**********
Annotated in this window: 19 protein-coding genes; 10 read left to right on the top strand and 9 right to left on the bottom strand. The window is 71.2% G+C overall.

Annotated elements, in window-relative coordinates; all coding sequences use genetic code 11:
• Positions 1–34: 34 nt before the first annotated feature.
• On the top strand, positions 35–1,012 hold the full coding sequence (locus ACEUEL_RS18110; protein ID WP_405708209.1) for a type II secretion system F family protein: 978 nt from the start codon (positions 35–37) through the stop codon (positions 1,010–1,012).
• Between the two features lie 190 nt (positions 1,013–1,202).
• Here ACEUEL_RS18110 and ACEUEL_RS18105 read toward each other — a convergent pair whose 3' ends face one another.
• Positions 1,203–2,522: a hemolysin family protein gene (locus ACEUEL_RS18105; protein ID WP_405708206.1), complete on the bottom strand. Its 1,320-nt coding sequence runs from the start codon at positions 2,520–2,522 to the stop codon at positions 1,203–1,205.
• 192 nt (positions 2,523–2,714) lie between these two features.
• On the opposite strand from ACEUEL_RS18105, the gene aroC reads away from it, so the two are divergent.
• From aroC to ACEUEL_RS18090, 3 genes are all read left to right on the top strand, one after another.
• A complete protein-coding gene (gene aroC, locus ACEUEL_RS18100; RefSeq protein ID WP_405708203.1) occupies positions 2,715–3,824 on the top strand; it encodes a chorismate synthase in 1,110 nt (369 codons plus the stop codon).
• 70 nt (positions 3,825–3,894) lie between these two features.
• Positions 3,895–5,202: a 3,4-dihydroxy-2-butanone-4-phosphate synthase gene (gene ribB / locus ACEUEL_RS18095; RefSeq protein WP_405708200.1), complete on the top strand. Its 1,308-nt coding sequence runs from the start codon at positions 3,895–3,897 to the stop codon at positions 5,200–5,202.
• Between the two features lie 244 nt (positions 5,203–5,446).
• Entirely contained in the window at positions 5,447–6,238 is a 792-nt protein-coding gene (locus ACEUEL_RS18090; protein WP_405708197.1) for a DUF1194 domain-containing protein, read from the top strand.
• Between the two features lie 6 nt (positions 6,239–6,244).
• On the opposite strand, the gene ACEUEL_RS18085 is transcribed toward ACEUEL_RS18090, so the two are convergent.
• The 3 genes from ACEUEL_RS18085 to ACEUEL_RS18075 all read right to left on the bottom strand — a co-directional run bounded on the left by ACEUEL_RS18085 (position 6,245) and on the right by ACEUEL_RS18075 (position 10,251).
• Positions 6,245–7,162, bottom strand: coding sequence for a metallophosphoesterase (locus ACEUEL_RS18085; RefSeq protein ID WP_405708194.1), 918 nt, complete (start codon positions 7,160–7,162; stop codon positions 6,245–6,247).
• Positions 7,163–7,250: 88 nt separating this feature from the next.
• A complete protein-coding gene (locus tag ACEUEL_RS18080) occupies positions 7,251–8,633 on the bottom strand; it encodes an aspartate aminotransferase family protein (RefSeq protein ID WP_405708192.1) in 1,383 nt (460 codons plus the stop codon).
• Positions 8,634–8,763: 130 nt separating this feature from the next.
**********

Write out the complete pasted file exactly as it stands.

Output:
Annotated in this window: 19 protein-coding genes; 10 read left to right on the top strand and 9 right to left on the bottom strand. The window is 71.2% G+C overall.

Annotated elements, in window-relative coordinates; all coding sequences use genetic code 11:
• Positions 1–34: 34 nt before the first annotated feature.
• On the top strand, positions 35–1,012 hold the full coding sequence (locus ACEUEL_RS18110; protein ID WP_405708209.1) for a type II secretion system F family protein: 978 nt from the start codon (positions 35–37) through the stop codon (positions 1,010–1,012).
• Between the two features lie 190 nt (positions 1,013–1,202).
• Here ACEUEL_RS18110 and ACEUEL_RS18105 read toward each other — a convergent pair whose 3' ends face one another.
• Positions 1,203–2,522: a hemolysin family protein gene (locus ACEUEL_RS18105; protein ID WP_405708206.1), complete on the bottom strand. Its 1,320-nt coding sequence runs from the start codon at positions 2,520–2,522 to the stop codon at positions 1,203–1,205.
• 192 nt (positions 2,523–2,714) lie between these two features.
• On the opposite strand from ACEUEL_RS18105, the gene aroC reads away from it, so the two are divergent.
• From aroC to ACEUEL_RS18090, 3 genes are all read left to right on the top strand, one after another.
• A complete protein-coding gene (gene aroC, locus ACEUEL_RS18100; RefSeq protein ID WP_405708203.1) occupies positions 2,715–3,824 on the top strand; it encodes a chorismate synthase in 1,110 nt (369 codons plus the stop codon).
• 70 nt (positions 3,825–3,894) lie between these two features.
• Positions 3,895–5,202: a 3,4-dihydroxy-2-butanone-4-phosphate synthase gene (gene ribB / locus ACEUEL_RS18095; RefSeq protein WP_405708200.1), complete on the top strand. Its 1,308-nt coding sequence runs from the start codon at positions 3,895–3,897 to the stop codon at positions 5,200–5,202.
• Between the two features lie 244 nt (positions 5,203–5,446).
• Entirely contained in the window at positions 5,447–6,238 is a 792-nt protein-coding gene (locus ACEUEL_RS18090; protein WP_405708197.1) for a DUF1194 domain-containing protein, read from the top strand.
• Between the two features lie 6 nt (positions 6,239–6,244).
• On the opposite strand, the gene ACEUEL_RS18085 is transcribed toward ACEUEL_RS18090, so the two are convergent.
• The 3 genes from ACEUEL_RS18085 to ACEUEL_RS18075 all read right to left on the bottom strand — a co-directional run bounded on the left by ACEUEL_RS18085 (position 6,245) and on the right by ACEUEL_RS18075 (position 10,251).
• Positions 6,245–7,162, bottom strand: coding sequence for a metallophosphoesterase (locus ACEUEL_RS18085; RefSeq protein ID WP_405708194.1), 918 nt, complete (start codon positions 7,160–7,162; stop codon positions 6,245–6,247).
• Positions 7,163–7,250: 88 nt separating this feature from the next.
• A complete protein-coding gene (locus tag ACEUEL_RS18080) occupies positions 7,251–8,633 on the bottom strand; it encodes an aspartate aminotransferase family protein (RefSeq protein ID WP_405708192.1) in 1,383 nt (460 codons plus the stop codon).
• Positions 8,634–8,763: 130 nt separating this feature from the next.